Gregory Heym is Chief Economist at Brown Harris Stevens. His weekly series, The Line, covers new developments to the economy, including trends and forecasts. Read on for the latest report and subscribe here to receive The Line in your inbox.
More Manhattan Workers are Coming Back to their Offices
The Partnership for New York City released their latest return to office report, which contains some good news and some not-so-good news.
Based on a survey conducted between January 5 and January 28, the Partnership found that, on an average workday, 52% of Manhattan office workers are physically at their workplace. This is the first time since they began these surveys the number has been over 50%, which is pretty good news.
However, the last survey before this one was in September 2022, when thenumber was 49%, so not much progress has been made over thepast several months—not-so-good news.
Here are some of the other key findings of the report:
Only 9% of employees are in theoffice five days a week, unchanged from September.
10% of workers are fully remote, down from 16% in September.
82% of employers surveyed plan to use a hybrid office schedule in 2023.
Real estate firms have 80% of their workers in the office daily, by far the highest percentage of any industry. Yet another reason why real estate is the coolest industry to work in!
For the first time, the Partnership asked employers to evaluate theimpact of remote work on certain aspects of their company. Their answers are below:
So, it seems that while remote work doesn’t reduce profitability that much, it does hurt employee development and company culture. When asked the primary reason why employees resist coming into the office, 57% said it was the flexibility remote worked offered, while just 3% said it was the fear of COVID-19 or another illness.
I’ve said many times in this column how important it is for the city’s economy and transit system to have these workers back full time. It’s nice the number has finally surpassed 50%, but most thought it would be much higher by now.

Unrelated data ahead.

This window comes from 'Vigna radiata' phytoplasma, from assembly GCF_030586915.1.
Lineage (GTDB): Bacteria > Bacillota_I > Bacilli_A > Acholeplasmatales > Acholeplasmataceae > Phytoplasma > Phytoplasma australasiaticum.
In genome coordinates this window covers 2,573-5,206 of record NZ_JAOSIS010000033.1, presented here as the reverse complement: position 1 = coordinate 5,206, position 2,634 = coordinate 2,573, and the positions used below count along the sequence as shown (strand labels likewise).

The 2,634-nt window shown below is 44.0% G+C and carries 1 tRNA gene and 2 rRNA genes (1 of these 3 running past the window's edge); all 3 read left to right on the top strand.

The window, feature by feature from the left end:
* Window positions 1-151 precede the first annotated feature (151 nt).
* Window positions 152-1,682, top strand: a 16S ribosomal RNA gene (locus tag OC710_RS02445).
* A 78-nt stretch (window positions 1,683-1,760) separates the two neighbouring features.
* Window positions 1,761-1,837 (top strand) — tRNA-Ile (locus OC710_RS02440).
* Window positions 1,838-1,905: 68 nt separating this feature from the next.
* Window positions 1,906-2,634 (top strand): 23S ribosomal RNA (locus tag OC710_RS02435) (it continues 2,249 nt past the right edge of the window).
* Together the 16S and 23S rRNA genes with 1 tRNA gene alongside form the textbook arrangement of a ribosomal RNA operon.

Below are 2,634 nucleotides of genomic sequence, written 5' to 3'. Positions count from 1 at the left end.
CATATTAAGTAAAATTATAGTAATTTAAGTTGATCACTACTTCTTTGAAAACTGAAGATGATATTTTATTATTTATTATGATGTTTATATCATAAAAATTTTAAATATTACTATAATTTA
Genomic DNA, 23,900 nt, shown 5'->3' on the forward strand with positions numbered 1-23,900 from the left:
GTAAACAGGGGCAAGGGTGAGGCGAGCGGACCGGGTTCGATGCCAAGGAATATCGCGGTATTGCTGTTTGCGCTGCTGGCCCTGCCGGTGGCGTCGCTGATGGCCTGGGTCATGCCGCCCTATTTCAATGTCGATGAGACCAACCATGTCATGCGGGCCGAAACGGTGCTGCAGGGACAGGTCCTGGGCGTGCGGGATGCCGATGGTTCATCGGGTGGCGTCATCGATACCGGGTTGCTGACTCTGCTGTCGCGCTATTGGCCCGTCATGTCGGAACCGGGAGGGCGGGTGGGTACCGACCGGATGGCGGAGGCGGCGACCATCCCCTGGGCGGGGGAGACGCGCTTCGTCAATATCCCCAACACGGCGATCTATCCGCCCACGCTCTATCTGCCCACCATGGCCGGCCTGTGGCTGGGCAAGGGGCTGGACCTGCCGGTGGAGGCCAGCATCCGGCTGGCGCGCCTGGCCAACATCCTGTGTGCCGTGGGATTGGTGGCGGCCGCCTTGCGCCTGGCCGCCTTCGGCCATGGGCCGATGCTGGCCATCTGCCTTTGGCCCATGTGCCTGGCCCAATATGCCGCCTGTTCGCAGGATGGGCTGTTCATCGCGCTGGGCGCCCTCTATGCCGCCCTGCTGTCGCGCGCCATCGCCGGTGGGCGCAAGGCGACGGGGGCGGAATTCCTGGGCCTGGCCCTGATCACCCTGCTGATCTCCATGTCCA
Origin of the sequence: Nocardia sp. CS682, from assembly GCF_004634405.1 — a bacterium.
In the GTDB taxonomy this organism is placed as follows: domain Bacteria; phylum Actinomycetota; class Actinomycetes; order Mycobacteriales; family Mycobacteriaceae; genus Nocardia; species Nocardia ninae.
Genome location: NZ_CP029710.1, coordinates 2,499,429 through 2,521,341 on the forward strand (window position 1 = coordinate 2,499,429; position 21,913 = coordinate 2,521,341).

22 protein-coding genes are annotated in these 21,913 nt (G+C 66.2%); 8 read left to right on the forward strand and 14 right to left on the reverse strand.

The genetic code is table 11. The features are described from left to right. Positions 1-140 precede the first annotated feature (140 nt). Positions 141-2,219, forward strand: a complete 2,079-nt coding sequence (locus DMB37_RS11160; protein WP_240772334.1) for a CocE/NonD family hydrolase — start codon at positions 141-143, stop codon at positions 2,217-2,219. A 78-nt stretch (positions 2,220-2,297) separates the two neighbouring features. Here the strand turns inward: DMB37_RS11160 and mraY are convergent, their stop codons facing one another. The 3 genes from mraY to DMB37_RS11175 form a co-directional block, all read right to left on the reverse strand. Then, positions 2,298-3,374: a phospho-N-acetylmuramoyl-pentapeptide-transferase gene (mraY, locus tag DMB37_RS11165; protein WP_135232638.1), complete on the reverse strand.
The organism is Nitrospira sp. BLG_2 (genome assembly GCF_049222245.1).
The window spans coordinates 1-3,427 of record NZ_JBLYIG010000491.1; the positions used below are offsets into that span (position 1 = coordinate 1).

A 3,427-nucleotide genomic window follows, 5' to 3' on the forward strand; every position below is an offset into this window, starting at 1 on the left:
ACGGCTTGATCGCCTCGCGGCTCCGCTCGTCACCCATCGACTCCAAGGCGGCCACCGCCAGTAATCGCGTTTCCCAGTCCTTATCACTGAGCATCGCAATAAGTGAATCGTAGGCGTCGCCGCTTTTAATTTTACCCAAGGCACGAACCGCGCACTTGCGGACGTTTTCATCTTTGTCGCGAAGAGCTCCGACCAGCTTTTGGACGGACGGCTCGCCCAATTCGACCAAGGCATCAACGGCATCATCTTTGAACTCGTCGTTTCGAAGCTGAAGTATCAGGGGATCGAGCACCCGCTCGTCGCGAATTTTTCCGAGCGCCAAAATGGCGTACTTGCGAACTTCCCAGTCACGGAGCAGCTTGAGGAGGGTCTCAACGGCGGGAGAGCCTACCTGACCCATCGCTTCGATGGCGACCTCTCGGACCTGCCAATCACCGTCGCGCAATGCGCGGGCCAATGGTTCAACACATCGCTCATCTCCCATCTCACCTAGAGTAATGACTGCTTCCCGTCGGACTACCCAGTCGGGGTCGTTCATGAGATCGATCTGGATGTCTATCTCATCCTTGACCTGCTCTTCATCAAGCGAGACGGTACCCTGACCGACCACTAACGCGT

Just What We Need, Another Inflation Statistic
Inflation remains the biggest issue facing the economy today, so we shouldn’t be surprised people are coming up with new ways to measure it. That said, do we really need more ways to deliver bad news? We are already bombarded each month with reports on CPI, PPI, ECI, and the Fed’s favorite—PCE. We then have the "headline" number and the "core" value, just to make it a bit more complicated. Well, say hello to "supercore inflation," the new kid on the block. You may be aware the core CPI number does not include food and energy prices, as they can be very volatile. Supercore inflation also eliminates food and energy, but adds housing to its exclusion list. To many economists, these three categories have to be removed because their prices were most distorted by the pandemic. Many of you esteemed readers are probably thinking, "That’s nice, but we all need a place to live, food, and gas in our cars, don’t we?" To paraphrase a line from Erin Brockovich, "All you economists do is complicate situations that aren’t complicated." No matter how you measure inflation, it is simply too high. And as the Talking Heads so aptly put it, "Say something once, why say it again?" Enough pop culture references; the bottom line is economists say looking at supercore inflation will help them fight inflation. Maybe they’re right, but only time will tell.